3.Delete volumes by using third party partitioning programs, which work to any type of volume mentioned in this post.
Tip: EFI system partition may not be deleted by taking the former 2 solutions, but the third way is available.
Professional partitioning programs are capable of deleting a specified volume without bringing any damage to data saved in other partitions. Here we suggest using the freeware MiniTool Partition Wizard. Note: it is free for Windows non-server users only; for server support, you may need to purchase the server edition.
Steps to Delete Volume with MiniTool Partition Wizard
1.Run this program to get its starting interface and choose “Launch Application” to get the window below:
2. Select the partition which needs deleting and choose “Delete Partition” feature from the left side. Here, we take deleting volume C for example. In addition, since volume C saves Windows system files, MiniTool Partition Wizard will ask us to confirm whether to delete it, and we only need to click “Yes”.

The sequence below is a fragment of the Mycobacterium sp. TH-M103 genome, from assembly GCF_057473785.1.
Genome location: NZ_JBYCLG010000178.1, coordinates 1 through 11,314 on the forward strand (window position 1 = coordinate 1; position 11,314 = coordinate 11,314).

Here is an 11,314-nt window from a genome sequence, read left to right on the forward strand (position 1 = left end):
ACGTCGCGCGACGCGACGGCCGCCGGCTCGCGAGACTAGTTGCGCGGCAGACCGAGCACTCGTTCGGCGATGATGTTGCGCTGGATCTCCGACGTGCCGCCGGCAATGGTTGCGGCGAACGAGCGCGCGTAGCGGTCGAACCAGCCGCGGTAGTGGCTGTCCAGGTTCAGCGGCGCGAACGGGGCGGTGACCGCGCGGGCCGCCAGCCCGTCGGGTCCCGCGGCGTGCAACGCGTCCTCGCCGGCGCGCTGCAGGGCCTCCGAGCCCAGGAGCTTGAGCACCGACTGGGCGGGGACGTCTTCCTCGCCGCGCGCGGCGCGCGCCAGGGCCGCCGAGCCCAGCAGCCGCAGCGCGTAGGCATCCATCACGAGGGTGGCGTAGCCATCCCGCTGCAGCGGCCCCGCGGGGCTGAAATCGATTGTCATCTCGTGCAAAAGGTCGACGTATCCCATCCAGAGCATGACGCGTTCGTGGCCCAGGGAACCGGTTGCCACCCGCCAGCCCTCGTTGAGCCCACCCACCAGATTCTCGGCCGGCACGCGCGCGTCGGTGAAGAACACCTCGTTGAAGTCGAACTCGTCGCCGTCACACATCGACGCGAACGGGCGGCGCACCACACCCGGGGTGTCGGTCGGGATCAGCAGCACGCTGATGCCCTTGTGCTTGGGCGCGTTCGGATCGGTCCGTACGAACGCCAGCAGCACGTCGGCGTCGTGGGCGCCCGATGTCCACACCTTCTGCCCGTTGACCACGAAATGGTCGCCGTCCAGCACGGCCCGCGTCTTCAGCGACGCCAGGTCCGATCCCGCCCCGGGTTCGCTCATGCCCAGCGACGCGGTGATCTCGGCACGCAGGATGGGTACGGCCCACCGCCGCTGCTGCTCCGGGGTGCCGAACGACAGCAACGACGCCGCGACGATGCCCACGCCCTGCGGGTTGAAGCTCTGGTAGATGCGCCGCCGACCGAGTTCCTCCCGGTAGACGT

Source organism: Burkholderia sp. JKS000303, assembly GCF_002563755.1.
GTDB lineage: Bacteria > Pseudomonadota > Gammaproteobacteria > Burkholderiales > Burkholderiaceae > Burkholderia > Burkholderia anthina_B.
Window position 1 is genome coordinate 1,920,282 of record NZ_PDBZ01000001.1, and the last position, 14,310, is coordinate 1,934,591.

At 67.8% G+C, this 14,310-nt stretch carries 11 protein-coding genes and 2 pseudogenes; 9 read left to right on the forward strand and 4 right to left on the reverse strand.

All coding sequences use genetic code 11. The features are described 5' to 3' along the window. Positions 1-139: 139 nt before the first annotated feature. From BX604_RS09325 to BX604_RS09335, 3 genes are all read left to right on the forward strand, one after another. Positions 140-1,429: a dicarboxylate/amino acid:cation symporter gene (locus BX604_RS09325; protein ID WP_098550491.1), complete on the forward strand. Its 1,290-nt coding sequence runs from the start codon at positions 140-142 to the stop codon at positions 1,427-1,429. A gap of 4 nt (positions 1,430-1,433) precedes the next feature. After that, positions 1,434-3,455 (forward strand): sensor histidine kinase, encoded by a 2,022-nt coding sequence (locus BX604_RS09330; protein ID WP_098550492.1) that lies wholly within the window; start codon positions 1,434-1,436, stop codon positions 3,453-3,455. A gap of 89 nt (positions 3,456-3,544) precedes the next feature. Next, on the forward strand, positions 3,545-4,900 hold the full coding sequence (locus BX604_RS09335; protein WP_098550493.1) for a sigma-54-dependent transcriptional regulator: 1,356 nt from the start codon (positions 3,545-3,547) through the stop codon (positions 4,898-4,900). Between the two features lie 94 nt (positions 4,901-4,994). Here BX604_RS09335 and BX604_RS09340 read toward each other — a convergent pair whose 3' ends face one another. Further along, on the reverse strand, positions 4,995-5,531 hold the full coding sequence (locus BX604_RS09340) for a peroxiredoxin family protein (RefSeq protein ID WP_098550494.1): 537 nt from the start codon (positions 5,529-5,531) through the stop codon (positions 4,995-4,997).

3. Now we can see volume C has become an unallocated space. At this time, please click “Apply” button to perform the change. However, as drive C saves Windows which is running now, we will be asked to restart computer. Please do as told, and then all changes will be performed in boot mode.
Now users would know how to delete volumes which cannot be deleted in Disk Management. If you are troubled by this kind of problems, try one of solutions introduced in this post. Of course, you can also make use of MiniTool Partition Wizard Bootable CD, which is capable of operating hard disk without starting Windows.